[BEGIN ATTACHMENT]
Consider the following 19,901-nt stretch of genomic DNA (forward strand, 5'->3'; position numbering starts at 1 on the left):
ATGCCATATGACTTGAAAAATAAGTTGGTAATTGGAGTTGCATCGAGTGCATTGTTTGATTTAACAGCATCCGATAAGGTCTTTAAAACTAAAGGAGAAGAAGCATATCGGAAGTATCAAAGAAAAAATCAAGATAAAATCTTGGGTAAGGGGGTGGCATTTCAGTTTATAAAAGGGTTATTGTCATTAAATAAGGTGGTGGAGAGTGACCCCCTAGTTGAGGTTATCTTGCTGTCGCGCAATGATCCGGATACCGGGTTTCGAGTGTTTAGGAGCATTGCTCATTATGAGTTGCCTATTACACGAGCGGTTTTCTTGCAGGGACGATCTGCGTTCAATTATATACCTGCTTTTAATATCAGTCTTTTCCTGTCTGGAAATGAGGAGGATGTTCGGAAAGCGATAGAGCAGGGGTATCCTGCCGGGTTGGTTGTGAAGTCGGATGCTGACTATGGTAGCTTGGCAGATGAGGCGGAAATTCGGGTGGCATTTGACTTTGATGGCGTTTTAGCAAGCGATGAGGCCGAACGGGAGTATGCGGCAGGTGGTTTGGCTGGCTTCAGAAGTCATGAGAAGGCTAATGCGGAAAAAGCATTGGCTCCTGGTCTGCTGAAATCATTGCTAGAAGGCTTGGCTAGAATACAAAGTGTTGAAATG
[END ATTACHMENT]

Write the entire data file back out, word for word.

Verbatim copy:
Consider the following 19,901-nt stretch of genomic DNA (forward strand, 5'->3'; position numbering starts at 1 on the left):
ATGCCATATGACTTGAAAAATAAGTTGGTAATTGGAGTTGCATCGAGTGCATTGTTTGATTTAACAGCATCCGATAAGGTCTTTAAAACTAAAGGAGAAGAAGCATATCGGAAGTATCAAAGAAAAAATCAAGATAAAATCTTGGGTAAGGGGGTGGCATTTCAGTTTATAAAAGGGTTATTGTCATTAAATAAGGTGGTGGAGAGTGACCCCCTAGTTGAGGTTATCTTGCTGTCGCGCAATGATCCGGATACCGGGTTTCGAGTGTTTAGGAGCATTGCTCATTATGAGTTGCCTATTACACGAGCGGTTTTCTTGCAGGGACGATCTGCGTTCAATTATATACCTGCTTTTAATATCAGTCTTTTCCTGTCTGGAAATGAGGAGGATGTTCGGAAAGCGATAGAGCAGGGGTATCCTGCCGGGTTGGTTGTGAAGTCGGATGCTGACTATGGTAGCTTGGCAGATGAGGCGGAAATTCGGGTGGCATTTGACTTTGATGGCGTTTTAGCAAGCGATGAGGCCGAACGGGAGTATGCGGCAGGTGGTTTGGCTGGCTTCAGAAGTCATGAGAAGGCTAATGCGGAAAAAGCATTGGCTCCTGGTCTGCTGAAATCATTGCTAGAAGGCTTGGCTAGAATACAAAGTGTTGAAATG